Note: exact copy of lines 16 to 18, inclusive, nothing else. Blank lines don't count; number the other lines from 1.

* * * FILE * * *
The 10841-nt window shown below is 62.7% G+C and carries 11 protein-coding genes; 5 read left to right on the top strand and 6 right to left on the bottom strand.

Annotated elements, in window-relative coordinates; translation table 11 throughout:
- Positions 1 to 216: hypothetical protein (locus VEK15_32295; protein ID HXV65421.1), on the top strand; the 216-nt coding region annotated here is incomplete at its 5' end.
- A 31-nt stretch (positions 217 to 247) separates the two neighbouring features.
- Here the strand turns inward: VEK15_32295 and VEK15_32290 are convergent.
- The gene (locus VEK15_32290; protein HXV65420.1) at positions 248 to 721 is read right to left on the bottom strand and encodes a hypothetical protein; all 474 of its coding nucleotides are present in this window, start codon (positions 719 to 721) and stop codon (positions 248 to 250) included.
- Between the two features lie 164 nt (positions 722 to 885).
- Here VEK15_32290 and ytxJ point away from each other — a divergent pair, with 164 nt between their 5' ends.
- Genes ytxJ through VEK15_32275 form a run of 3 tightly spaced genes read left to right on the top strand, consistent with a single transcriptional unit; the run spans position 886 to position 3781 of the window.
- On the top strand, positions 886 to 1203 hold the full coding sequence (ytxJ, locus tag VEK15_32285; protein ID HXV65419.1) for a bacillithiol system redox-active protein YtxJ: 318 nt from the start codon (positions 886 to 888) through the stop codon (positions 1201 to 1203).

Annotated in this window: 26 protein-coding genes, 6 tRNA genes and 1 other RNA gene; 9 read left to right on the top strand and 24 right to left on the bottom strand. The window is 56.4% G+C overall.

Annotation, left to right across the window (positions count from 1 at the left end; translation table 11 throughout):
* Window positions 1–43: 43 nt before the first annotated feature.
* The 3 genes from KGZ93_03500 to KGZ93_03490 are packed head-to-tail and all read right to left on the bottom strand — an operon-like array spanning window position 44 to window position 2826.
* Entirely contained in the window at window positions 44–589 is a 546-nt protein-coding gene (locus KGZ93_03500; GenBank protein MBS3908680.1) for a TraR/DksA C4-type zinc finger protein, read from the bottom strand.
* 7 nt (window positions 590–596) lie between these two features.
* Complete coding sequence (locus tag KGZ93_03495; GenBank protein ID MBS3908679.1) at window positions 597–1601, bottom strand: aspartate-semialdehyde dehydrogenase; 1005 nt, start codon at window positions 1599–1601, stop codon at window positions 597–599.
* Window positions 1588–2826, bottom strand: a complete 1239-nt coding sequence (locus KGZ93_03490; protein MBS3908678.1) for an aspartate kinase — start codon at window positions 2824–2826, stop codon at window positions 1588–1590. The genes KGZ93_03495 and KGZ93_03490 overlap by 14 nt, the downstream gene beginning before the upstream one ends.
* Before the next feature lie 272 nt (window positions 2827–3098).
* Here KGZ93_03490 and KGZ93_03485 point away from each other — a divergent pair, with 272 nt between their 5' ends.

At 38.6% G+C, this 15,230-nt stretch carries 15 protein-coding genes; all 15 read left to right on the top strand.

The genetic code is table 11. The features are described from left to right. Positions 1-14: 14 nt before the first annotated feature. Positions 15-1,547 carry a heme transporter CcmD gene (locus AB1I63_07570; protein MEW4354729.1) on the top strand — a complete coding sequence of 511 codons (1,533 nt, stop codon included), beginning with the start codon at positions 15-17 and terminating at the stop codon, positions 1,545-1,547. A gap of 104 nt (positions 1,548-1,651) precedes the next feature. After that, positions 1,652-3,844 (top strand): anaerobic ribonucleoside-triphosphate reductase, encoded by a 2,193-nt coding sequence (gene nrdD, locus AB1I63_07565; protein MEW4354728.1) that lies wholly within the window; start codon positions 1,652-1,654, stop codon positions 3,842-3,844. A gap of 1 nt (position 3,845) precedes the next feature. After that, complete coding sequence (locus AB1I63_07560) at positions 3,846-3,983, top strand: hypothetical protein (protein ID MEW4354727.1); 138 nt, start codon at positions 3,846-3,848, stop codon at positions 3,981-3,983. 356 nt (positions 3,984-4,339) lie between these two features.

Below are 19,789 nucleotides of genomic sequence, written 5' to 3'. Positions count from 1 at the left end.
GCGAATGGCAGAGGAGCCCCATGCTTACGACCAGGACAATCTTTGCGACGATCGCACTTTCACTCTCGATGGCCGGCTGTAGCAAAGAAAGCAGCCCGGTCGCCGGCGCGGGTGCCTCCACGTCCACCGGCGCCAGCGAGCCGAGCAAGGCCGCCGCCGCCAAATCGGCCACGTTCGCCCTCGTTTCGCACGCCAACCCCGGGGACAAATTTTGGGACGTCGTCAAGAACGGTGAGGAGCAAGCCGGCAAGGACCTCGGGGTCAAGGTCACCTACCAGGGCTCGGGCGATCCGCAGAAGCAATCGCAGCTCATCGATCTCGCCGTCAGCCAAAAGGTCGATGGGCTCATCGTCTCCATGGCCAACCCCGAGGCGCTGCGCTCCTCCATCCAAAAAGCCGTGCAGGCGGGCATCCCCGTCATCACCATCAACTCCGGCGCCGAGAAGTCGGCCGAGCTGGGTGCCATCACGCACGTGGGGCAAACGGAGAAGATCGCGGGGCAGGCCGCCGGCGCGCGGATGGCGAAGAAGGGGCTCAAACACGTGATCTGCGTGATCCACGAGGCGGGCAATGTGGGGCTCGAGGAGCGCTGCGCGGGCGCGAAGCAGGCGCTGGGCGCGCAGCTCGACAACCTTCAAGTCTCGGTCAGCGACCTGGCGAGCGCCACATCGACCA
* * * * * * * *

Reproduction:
* 7 nt (window positions 590–596) lie between these two features.
* Complete coding sequence (locus tag KGZ93_03495; GenBank protein ID MBS3908679.1) at window positions 597–1601, bottom strand: aspartate-semialdehyde dehydrogenase; 1005 nt, start codon at window positions 1599–1601, stop codon at window positions 597–599.
* Window positions 1588–2826, bottom strand: a complete 1239-nt coding sequence (locus KGZ93_03490; protein MBS3908678.1) for an aspartate kinase — start codon at window positions 2824–2826, stop codon at window positions 1588–1590. The genes KGZ93_03495 and KGZ93_03490 overlap by 14 nt, the downstream gene beginning before the upstream one ends.